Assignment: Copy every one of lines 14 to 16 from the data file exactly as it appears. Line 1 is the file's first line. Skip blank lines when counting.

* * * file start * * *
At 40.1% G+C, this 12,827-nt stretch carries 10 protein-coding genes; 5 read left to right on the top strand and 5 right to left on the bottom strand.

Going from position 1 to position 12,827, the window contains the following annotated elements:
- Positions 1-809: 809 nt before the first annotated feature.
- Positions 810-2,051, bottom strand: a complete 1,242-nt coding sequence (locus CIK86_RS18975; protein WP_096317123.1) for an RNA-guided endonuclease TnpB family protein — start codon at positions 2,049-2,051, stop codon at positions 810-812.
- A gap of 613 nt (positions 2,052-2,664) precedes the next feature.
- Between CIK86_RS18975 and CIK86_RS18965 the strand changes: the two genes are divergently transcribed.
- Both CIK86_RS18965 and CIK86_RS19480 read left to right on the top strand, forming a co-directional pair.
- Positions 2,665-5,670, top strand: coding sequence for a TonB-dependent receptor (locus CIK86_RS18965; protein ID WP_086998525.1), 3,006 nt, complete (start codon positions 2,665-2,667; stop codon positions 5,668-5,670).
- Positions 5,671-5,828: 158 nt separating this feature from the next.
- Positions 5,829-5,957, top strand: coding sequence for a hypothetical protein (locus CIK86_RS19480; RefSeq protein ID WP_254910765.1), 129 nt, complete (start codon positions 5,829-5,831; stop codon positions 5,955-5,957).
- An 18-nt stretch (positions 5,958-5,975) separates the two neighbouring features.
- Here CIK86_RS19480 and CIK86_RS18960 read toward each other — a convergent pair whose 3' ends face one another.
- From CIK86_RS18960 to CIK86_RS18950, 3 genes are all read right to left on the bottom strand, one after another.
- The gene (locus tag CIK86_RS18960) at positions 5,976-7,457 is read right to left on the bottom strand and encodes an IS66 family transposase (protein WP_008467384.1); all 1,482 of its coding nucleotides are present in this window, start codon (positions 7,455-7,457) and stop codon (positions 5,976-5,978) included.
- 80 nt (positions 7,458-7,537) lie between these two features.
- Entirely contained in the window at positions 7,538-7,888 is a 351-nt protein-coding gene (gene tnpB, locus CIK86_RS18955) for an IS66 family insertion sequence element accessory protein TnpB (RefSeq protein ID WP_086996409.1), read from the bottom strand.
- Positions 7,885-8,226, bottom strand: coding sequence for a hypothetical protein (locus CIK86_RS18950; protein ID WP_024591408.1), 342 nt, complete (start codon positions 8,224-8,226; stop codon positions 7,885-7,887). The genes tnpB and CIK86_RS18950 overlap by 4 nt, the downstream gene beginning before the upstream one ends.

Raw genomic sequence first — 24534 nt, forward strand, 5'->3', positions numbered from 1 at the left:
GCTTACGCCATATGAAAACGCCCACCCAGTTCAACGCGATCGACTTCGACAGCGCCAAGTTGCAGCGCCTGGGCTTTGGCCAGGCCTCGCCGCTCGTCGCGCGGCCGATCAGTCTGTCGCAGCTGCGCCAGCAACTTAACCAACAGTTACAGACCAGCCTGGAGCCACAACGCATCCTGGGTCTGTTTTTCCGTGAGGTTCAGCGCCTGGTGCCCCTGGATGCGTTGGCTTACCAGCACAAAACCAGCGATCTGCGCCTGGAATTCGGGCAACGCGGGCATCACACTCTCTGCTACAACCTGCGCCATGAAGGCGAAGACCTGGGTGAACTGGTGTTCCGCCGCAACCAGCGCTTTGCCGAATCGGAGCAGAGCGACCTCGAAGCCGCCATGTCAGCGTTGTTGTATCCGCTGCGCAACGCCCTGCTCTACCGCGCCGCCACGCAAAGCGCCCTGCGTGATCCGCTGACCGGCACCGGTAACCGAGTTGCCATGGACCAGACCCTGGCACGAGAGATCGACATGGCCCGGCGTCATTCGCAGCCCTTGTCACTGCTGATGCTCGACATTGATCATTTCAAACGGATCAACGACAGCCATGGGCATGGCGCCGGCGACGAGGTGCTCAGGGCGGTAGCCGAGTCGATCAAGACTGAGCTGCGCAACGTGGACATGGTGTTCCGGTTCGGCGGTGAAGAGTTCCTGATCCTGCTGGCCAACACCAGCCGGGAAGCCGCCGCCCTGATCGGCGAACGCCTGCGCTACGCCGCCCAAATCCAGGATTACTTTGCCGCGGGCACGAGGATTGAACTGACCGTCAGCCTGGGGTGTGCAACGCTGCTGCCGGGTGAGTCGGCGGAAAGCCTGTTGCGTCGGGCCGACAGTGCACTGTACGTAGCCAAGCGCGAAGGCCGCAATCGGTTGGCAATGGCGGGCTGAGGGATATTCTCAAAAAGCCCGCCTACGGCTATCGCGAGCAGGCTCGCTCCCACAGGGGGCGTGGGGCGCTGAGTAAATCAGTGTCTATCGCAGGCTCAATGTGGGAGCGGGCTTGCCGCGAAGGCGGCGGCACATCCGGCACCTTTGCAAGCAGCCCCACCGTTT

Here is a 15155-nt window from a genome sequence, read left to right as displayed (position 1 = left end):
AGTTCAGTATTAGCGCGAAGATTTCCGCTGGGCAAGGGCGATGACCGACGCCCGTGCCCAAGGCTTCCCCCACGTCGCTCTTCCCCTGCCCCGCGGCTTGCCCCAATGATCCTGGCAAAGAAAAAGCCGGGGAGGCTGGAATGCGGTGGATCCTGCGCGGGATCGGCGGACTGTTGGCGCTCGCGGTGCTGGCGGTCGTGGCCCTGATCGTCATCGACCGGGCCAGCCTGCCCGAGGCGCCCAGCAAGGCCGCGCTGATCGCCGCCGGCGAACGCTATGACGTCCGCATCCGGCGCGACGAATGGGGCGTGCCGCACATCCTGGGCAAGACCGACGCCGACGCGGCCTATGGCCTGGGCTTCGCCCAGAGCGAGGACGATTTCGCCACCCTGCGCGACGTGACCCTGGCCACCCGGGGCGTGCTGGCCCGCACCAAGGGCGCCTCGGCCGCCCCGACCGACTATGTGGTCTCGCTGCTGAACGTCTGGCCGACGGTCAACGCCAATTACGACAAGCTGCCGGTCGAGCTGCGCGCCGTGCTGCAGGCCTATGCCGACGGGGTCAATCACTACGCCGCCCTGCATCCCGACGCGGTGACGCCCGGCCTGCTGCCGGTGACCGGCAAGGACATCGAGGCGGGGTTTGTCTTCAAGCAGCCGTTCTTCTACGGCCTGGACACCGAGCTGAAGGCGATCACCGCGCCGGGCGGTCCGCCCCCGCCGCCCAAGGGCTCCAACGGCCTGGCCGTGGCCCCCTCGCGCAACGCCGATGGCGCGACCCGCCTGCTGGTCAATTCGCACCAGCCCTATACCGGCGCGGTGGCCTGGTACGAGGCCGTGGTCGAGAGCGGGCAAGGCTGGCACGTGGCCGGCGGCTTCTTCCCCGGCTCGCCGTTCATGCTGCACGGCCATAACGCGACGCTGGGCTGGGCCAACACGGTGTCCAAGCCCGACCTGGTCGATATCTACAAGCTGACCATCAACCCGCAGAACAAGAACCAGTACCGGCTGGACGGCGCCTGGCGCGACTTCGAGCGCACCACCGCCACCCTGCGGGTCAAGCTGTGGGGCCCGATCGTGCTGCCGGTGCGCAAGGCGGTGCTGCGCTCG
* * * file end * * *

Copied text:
- The gene (locus tag CIK86_RS18960) at positions 5,976-7,457 is read right to left on the bottom strand and encodes an IS66 family transposase (protein WP_008467384.1); all 1,482 of its coding nucleotides are present in this window, start codon (positions 7,455-7,457) and stop codon (positions 5,976-5,978) included.
- 80 nt (positions 7,458-7,537) lie between these two features.
- Entirely contained in the window at positions 7,538-7,888 is a 351-nt protein-coding gene (gene tnpB, locus CIK86_RS18955) for an IS66 family insertion sequence element accessory protein TnpB (RefSeq protein ID WP_086996409.1), read from the bottom strand.